7

I would like to know how to parse a JSON feed by items (eg. url / title / description for each item). I have had a look to the doc / api but, it didn't help me.

This is what I got so far

import com.google.gson.Gson;
import com.google.gson.JsonObject;

public class ImportSources extends Job {
    public void doJob() throws IOException {
        String json = stringOfUrl("http://feed.test/all.json");
        JsonObject jobj = new Gson().fromJson(json, JsonObject.class);
        Logger.info(jobj.get("responseData").toString());
    }
    public static String stringOfUrl(String addr) throws IOException {
        ByteArrayOutputStream output = new ByteArrayOutputStream();
        URL url = new URL(addr);
        IOUtils.copy(url.openStream(), output);
        return output.toString();
    }
}   
9

Depends on the actual JSON format. You can in fact just create a custom Javabean class which matches the JSON format. Any fields in JSON can be mapped as String, Integer, Boolean, etc Javabean properties. Any arrays can be mapped as List properties. Any objects can be mapped as another nested Javabean property. It greatly eases further processing in Java.

Without a JSON string example from your side, it's only guessing how it would look like, so I can't give a basic example here. But I've posted similar answers before here, you may find it useful:

Gson has also an User Guide, you may find it useful as well.

  • Thanks for your answer, I have tried to apply the examples to the following feed: stocktwits.com/streams/all.json . I didn't manage to get any other values than null. Do I need to create two groups : stream and tweets? – Roch Jan 11 '10 at 11:10
3

Gson 1.4 has a new API JsonStreamParser that lets you parse multiple JSON objects one by one from a stream.

1

You can create corresponding java classes for the json objects. The integer, string values can be mapped as is. Json can be parsed like this-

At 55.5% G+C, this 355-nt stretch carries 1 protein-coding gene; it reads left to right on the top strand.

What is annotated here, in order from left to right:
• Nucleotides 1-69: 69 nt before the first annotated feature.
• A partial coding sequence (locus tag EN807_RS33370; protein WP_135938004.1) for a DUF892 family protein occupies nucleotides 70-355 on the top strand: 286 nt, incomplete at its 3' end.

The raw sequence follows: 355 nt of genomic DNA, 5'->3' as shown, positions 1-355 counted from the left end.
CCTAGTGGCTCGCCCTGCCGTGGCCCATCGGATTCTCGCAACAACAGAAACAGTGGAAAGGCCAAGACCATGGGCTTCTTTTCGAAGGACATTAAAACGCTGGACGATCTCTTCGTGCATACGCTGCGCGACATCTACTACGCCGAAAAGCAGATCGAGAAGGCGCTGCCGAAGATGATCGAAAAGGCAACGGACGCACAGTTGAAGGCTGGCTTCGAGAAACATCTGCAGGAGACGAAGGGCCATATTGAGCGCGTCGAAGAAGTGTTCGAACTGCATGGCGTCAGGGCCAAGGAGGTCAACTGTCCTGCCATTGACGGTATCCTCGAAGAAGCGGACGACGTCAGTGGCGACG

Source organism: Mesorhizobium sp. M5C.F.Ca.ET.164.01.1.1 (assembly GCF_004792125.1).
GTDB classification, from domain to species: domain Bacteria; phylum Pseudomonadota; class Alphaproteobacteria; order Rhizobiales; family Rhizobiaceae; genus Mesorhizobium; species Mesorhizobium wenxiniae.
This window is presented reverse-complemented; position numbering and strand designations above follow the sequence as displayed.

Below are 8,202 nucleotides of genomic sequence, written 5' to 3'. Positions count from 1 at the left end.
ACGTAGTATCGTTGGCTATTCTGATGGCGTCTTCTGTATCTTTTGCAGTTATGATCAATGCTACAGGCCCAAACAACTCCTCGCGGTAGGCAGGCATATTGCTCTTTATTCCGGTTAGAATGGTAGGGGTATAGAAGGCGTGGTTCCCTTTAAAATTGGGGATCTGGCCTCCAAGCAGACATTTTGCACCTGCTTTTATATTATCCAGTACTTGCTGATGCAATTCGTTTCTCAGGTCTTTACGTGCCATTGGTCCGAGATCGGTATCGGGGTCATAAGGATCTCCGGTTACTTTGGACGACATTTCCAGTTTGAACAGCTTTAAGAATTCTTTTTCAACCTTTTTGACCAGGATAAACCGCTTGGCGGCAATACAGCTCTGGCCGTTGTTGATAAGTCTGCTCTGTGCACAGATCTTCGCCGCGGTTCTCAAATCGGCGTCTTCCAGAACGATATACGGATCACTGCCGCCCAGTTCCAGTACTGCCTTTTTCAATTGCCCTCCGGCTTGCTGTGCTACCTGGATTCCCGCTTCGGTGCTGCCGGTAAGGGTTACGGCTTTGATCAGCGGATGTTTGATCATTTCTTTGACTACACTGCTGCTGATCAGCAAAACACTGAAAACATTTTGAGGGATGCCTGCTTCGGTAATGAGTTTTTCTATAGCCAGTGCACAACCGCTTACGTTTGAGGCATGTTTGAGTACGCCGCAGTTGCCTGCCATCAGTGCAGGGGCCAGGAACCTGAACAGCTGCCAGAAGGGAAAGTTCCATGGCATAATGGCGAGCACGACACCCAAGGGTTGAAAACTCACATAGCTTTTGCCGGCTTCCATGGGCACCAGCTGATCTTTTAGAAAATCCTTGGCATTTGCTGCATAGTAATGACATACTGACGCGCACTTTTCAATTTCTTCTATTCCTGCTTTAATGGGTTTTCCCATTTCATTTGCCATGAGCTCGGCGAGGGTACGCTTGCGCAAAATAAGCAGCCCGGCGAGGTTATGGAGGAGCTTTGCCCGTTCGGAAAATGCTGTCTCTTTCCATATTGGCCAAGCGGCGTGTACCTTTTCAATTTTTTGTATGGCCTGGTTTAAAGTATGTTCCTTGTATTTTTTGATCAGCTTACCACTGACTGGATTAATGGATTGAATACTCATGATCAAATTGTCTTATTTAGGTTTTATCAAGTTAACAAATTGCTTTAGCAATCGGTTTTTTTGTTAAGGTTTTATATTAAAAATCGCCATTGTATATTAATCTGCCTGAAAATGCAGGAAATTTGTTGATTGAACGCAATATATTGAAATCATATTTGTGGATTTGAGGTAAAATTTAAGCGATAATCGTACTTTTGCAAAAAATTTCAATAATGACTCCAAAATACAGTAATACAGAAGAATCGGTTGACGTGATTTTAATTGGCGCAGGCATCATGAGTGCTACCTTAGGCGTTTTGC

Gson gson = new GsonBuilder().create();
 Response r = gson.fromJson(jsonString, Response.class);

Here is an example- http://rowsandcolumns.blogspot.com/2013/02/url-encode-http-get-solr-request-and.html

0

I don't know if GSON can do streaming/incremental binding (I thought it did not).

But is there specific reason to only consider that particular library? Other Java JSON processing libraries do allow such processing (you can check links the other answer has for some ideas), since it is quite important feature when processing large feeds.

  • Well I was using ROME for RSS feeds, and the framework I'm using contains gson, Thats why I'm trying to use it, but I'm open to any other library. – Roch Jan 11 '10 at 11:04
  • Ok. Like I said, I think GSON only does full document binding, but I am not 100%. For an alternative, Jackson (jackson.codehaus.org) does allow incremental binding, as well as multiple other operating modes. The way that works is that you need to get a JsonParser for the main thing, iterate over main JSON array or object, and call parser.readValueAs() for actual binding. User mailing list can help with details, if documentation does not have enough pointers. – StaxMan Jan 12 '10 at 5:25

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